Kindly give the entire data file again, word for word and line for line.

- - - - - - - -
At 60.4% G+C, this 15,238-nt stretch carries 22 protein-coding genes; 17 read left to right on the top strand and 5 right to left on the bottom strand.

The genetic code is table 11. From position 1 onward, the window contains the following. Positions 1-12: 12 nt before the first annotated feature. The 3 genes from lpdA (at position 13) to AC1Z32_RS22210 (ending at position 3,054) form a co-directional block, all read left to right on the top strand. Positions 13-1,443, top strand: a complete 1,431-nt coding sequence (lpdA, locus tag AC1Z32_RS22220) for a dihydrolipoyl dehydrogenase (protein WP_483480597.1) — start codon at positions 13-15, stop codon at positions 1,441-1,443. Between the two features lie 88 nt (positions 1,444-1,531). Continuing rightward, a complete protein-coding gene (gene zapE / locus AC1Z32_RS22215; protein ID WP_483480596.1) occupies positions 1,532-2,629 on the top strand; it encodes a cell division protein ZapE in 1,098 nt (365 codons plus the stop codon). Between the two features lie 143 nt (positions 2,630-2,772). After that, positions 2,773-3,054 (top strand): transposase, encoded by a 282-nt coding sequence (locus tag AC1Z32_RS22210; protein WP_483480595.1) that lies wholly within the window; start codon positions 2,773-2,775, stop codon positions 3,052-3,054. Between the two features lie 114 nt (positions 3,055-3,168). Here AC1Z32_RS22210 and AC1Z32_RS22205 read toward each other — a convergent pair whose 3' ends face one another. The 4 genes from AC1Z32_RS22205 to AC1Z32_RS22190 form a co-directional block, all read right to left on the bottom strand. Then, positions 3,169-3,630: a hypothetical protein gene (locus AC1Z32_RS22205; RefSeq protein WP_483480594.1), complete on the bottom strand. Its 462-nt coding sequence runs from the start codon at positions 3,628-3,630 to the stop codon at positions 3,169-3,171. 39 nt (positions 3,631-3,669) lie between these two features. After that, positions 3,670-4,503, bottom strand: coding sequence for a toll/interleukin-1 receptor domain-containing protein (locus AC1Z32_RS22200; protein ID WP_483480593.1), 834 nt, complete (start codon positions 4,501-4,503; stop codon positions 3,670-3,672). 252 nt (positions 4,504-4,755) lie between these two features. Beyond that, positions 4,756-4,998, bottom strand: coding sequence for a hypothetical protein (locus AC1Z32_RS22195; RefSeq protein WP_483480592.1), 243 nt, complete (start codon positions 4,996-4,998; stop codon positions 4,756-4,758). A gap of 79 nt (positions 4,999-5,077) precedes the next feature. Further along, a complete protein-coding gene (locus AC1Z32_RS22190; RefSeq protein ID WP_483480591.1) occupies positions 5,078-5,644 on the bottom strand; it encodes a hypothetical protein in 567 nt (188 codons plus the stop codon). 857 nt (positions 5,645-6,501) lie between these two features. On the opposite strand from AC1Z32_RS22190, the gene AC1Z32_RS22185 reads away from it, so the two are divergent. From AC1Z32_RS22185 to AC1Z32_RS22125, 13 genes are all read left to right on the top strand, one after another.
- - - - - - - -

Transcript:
At 60.4% G+C, this 15,238-nt stretch carries 22 protein-coding genes; 17 read left to right on the top strand and 5 right to left on the bottom strand.

The genetic code is table 11. From position 1 onward, the window contains the following. Positions 1-12: 12 nt before the first annotated feature. The 3 genes from lpdA (at position 13) to AC1Z32_RS22210 (ending at position 3,054) form a co-directional block, all read left to right on the top strand. Positions 13-1,443, top strand: a complete 1,431-nt coding sequence (lpdA, locus tag AC1Z32_RS22220) for a dihydrolipoyl dehydrogenase (protein WP_483480597.1) — start codon at positions 13-15, stop codon at positions 1,441-1,443. Between the two features lie 88 nt (positions 1,444-1,531). Continuing rightward, a complete protein-coding gene (gene zapE / locus AC1Z32_RS22215; protein ID WP_483480596.1) occupies positions 1,532-2,629 on the top strand; it encodes a cell division protein ZapE in 1,098 nt (365 codons plus the stop codon). Between the two features lie 143 nt (positions 2,630-2,772). After that, positions 2,773-3,054 (top strand): transposase, encoded by a 282-nt coding sequence (locus tag AC1Z32_RS22210; protein WP_483480595.1) that lies wholly within the window; start codon positions 2,773-2,775, stop codon positions 3,052-3,054. Between the two features lie 114 nt (positions 3,055-3,168). Here AC1Z32_RS22210 and AC1Z32_RS22205 read toward each other — a convergent pair whose 3' ends face one another. The 4 genes from AC1Z32_RS22205 to AC1Z32_RS22190 form a co-directional block, all read right to left on the bottom strand. Then, positions 3,169-3,630: a hypothetical protein gene (locus AC1Z32_RS22205; RefSeq protein WP_483480594.1), complete on the bottom strand. Its 462-nt coding sequence runs from the start codon at positions 3,628-3,630 to the stop codon at positions 3,169-3,171. 39 nt (positions 3,631-3,669) lie between these two features. After that, positions 3,670-4,503, bottom strand: coding sequence for a toll/interleukin-1 receptor domain-containing protein (locus AC1Z32_RS22200; protein ID WP_483480593.1), 834 nt, complete (start codon positions 4,501-4,503; stop codon positions 3,670-3,672). 252 nt (positions 4,504-4,755) lie between these two features. Beyond that, positions 4,756-4,998, bottom strand: coding sequence for a hypothetical protein (locus AC1Z32_RS22195; RefSeq protein WP_483480592.1), 243 nt, complete (start codon positions 4,996-4,998; stop codon positions 4,756-4,758). A gap of 79 nt (positions 4,999-5,077) precedes the next feature. Further along, a complete protein-coding gene (locus AC1Z32_RS22190; RefSeq protein ID WP_483480591.1) occupies positions 5,078-5,644 on the bottom strand; it encodes a hypothetical protein in 567 nt (188 codons plus the stop codon). 857 nt (positions 5,645-6,501) lie between these two features. On the opposite strand from AC1Z32_RS22190, the gene AC1Z32_RS22185 reads away from it, so the two are divergent. From AC1Z32_RS22185 to AC1Z32_RS22125, 13 genes are all read left to right on the top strand, one after another.